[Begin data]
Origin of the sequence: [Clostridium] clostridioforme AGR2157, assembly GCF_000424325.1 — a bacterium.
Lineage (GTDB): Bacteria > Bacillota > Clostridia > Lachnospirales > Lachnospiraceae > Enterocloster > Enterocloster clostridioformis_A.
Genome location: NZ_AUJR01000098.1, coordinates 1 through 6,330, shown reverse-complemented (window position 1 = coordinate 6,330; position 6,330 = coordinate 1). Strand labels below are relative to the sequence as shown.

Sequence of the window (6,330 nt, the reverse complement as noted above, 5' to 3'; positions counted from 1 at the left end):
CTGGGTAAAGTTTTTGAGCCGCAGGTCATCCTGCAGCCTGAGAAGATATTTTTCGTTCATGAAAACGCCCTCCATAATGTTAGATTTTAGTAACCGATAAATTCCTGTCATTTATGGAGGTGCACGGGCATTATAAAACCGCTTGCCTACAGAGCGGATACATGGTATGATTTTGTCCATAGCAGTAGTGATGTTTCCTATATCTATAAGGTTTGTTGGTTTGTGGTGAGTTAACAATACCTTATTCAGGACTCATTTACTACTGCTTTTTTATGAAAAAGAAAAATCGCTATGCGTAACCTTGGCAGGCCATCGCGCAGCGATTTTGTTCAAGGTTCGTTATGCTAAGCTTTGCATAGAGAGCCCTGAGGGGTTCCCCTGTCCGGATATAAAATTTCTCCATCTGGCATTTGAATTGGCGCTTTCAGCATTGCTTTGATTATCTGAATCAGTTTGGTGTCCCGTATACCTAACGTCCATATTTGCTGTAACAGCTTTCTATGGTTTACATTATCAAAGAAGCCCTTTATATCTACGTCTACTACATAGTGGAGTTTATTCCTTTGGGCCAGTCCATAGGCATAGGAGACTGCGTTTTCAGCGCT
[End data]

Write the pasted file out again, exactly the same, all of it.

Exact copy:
Origin of the sequence: [Clostridium] clostridioforme AGR2157, assembly GCF_000424325.1 — a bacterium.
Lineage (GTDB): Bacteria > Bacillota > Clostridia > Lachnospirales > Lachnospiraceae > Enterocloster > Enterocloster clostridioformis_A.
Genome location: NZ_AUJR01000098.1, coordinates 1 through 6,330, shown reverse-complemented (window position 1 = coordinate 6,330; position 6,330 = coordinate 1). Strand labels below are relative to the sequence as shown.

Sequence of the window (6,330 nt, the reverse complement as noted above, 5' to 3'; positions counted from 1 at the left end):
CTGGGTAAAGTTTTTGAGCCGCAGGTCATCCTGCAGCCTGAGAAGATATTTTTCGTTCATGAAAACGCCCTCCATAATGTTAGATTTTAGTAACCGATAAATTCCTGTCATTTATGGAGGTGCACGGGCATTATAAAACCGCTTGCCTACAGAGCGGATACATGGTATGATTTTGTCCATAGCAGTAGTGATGTTTCCTATATCTATAAGGTTTGTTGGTTTGTGGTGAGTTAACAATACCTTATTCAGGACTCATTTACTACTGCTTTTTTATGAAAAAGAAAAATCGCTATGCGTAACCTTGGCAGGCCATCGCGCAGCGATTTTGTTCAAGGTTCGTTATGCTAAGCTTTGCATAGAGAGCCCTGAGGGGTTCCCCTGTCCGGATATAAAATTTCTCCATCTGGCATTTGAATTGGCGCTTTCAGCATTGCTTTGATTATCTGAATCAGTTTGGTGTCCCGTATACCTAACGTCCATATTTGCTGTAACAGCTTTCTATGGTTTACATTATCAAAGAAGCCCTTTATATCTACGTCTACTACATAGTGGAGTTTATTCCTTTGGGCCAGTCCATAGGCATAGGAGACTGCGTTTTCAGCGCT